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Give Me Your Tired, Your Poor, Your Entrepreneurs

Wednesday, March 17, 2010

Immigrant rates of self-employment vary widely across countries of origin.

Some people argue that immigrants to the United States are more likely than the native-born to become entrepreneurs, and that to enhance entrepreneurial activity America needs to bring in more immigrants. For instance, Jonathan Ortmans, president of the Public Forum Institute, wrote on the Kauffman Foundation blog, “Evidence shows that immigrants start a disproportionately high number of new U.S. firms.”

Others counter that the data don’t show that pattern and that we should not change public policy toward immigration on the basis of these data.

It turns out that who is more likely to be an entrepreneur—the foreign- or native-born—depends a lot on what you measure and when you look at it.

Immigrants are more likely to start a business and stop being entrepreneurs.

According to data from the 2008 Global Entrepreneur Monitor Report (GEM) for the United States, when entrepreneurship is measured as starting a new business, immigrants appear more entrepreneurial than the native-born. But when entrepreneurship is measured as owning a more mature business, the native-born score higher. The GEM figures show that immigrants have a slightly higher rate of “total entrepreneurial activity”—a composite of the share of the population that is either “actively planning a new venture” or is an owner-manager of a business of between 4 and 42 months old—than the native-born (9.43 versus 8.81 percent). However, the native-born have a higher “percentage of individuals in a population who have set up businesses that they continue to own and manage and who have paid wages or salaries for more than 42 months”: 7.90 for the native-born as compared to 6.74 for immigrants.

This difference might exist because immigrants are more likely to start a business and stop being entrepreneurs, resulting in a smaller percentage of them who are running businesses that are more than 42 months old. When the GEM researchers measured the percentage of the population “selling, shutting down or otherwise discontinuing an owner-management relationship with the business,” they found that immigrants are more likely to discontinue a business than the native-born (5.12 versus 4.00 percent).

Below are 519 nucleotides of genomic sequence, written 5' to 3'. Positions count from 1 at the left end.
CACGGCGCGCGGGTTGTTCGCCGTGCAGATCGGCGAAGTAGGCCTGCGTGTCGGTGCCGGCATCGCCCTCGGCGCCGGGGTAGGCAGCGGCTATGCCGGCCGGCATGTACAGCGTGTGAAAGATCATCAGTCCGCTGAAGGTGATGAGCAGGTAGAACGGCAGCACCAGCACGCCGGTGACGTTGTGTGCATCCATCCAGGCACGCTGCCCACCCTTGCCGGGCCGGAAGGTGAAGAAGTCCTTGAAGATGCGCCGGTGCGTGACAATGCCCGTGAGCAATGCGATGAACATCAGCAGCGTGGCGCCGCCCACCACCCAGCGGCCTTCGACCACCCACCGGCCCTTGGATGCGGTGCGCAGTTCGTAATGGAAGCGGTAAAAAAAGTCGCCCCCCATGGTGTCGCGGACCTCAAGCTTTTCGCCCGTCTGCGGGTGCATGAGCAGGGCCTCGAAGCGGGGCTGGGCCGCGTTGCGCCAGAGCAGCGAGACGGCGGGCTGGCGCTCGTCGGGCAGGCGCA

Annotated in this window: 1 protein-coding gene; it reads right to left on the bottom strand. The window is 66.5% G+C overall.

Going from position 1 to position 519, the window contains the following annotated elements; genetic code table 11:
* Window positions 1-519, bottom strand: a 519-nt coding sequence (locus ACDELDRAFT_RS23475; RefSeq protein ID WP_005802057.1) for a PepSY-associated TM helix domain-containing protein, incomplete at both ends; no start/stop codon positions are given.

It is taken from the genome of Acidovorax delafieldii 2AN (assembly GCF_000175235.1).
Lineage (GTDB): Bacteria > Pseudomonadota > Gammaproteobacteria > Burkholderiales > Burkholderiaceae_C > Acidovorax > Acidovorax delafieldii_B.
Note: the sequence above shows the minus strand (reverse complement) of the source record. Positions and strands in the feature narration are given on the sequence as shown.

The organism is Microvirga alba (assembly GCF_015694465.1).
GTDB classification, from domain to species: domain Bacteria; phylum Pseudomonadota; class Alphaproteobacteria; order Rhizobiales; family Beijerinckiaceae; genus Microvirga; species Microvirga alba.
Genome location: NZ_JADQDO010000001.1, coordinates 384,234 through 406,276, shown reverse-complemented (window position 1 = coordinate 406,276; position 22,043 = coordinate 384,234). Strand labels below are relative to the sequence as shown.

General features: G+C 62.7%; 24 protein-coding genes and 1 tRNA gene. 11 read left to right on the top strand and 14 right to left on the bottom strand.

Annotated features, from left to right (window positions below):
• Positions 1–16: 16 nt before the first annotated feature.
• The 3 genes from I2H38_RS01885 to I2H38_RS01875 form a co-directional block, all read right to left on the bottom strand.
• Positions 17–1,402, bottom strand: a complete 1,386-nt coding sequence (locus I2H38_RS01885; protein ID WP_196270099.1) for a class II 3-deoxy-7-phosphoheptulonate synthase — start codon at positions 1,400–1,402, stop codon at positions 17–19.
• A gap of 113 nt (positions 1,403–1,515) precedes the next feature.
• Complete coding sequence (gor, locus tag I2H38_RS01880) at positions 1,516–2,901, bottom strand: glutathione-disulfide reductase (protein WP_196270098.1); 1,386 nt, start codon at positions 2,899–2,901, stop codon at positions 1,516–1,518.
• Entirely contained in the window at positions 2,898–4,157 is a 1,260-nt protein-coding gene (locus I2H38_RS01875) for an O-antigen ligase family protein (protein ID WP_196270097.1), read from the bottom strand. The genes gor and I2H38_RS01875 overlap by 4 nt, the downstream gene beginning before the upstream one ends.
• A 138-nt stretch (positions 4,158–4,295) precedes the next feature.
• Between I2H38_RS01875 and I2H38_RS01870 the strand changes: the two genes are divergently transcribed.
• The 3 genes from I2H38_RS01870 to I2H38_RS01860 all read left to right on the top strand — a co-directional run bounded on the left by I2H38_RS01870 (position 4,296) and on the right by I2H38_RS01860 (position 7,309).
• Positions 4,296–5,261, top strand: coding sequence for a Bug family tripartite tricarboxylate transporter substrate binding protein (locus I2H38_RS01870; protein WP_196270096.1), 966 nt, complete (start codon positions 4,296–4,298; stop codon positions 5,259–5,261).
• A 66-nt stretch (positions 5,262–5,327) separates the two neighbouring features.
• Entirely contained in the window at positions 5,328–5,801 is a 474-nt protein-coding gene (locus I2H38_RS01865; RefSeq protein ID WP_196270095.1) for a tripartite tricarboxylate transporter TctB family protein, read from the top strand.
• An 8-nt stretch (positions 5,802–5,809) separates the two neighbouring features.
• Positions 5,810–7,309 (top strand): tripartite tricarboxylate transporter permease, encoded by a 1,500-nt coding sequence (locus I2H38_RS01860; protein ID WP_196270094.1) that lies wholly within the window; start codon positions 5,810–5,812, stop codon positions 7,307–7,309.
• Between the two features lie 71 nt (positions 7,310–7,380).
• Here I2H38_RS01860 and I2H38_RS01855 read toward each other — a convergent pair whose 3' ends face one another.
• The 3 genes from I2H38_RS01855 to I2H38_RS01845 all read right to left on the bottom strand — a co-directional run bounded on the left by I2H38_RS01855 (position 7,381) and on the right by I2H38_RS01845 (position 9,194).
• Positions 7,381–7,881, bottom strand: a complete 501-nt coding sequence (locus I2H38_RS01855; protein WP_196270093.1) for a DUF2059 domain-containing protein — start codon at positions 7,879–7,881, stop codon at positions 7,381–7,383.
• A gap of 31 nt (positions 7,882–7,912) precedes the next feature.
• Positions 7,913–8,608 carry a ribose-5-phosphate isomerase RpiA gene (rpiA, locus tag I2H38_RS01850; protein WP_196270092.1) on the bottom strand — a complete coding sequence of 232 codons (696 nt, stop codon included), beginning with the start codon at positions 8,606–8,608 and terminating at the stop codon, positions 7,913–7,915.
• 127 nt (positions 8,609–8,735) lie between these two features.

The data from two major government agencies tasked with measuring the labor force show differences in who is more entrepreneurial, immigrants or the native-born.

Economist Rob Fairlie of the University of California at Santa Cruz finds similar patterns, writing “immigrants move into and out of business ownership at much higher rates than nonimmigrants.” After taking into account the effect of other factors, he estimates that immigrants are “30 percent more likely to start businesses each month than are nonimmigrants.”

The kind of self-employment you measure also matters in figuring out whether immigrants or the native-born are more entrepreneurial. According to data from the Bureau of Labor Statistics (BLS), in 2009, immigrants had a higher unincorporated self-employment rate than the native-born (7.4 percent versus 7.0 percent), but incorporated self-employment rates were higher for the native-born than for immigrants, 3.9 percent versus 3.8 percent.

The differences in who is more entrepreneurial don’t just result from the difference in measuring, starting, and owning a business or whether you are thinking about incorporated or unincorporated self-employment. They also depend on whose data you examine. For instance, Fairlie reported the 2000 census shows that “9.7 percent of immigrants own a business as compared to 9.5 percent of the U.S.-born work force.” Yet in that very same year, the BLS data show that the unincorporated self-employment rate of immigrants was 6.6 percent, while that of the native-born was 7.6 percent. So the data from two major government agencies tasked with measuring the labor force show differences in who is more entrepreneurial, immigrants or the native-born, at least in some years.

In 2009, immigrants had a higher unincorporated self-employment rate than the native-born, but incorporated self-employment rates were higher for the native-born than for immigrants.

Moreover, the numbers from 2000 may not even be relevant anymore. Back when I was researching my book Illusions of Entrepreneurship in 2005 and 2006, the most up-to-date review of self-employment was an article by BLS researcher Steve Hipple. His review showed clearly that the self-employment rate was higher for the native-born. He writes that in 2003 “the self-employment rate for U.S. citizens was 7.6 percent, compared with 6.7 percent for the foreign-born.”

But those numbers aren’t true anymore. In the figure below, I chart the immigrant and native-born unincorporated self-employment rate. As you can see from the chart, the immigrant self-employment rate became higher than the native-born rate in 2007.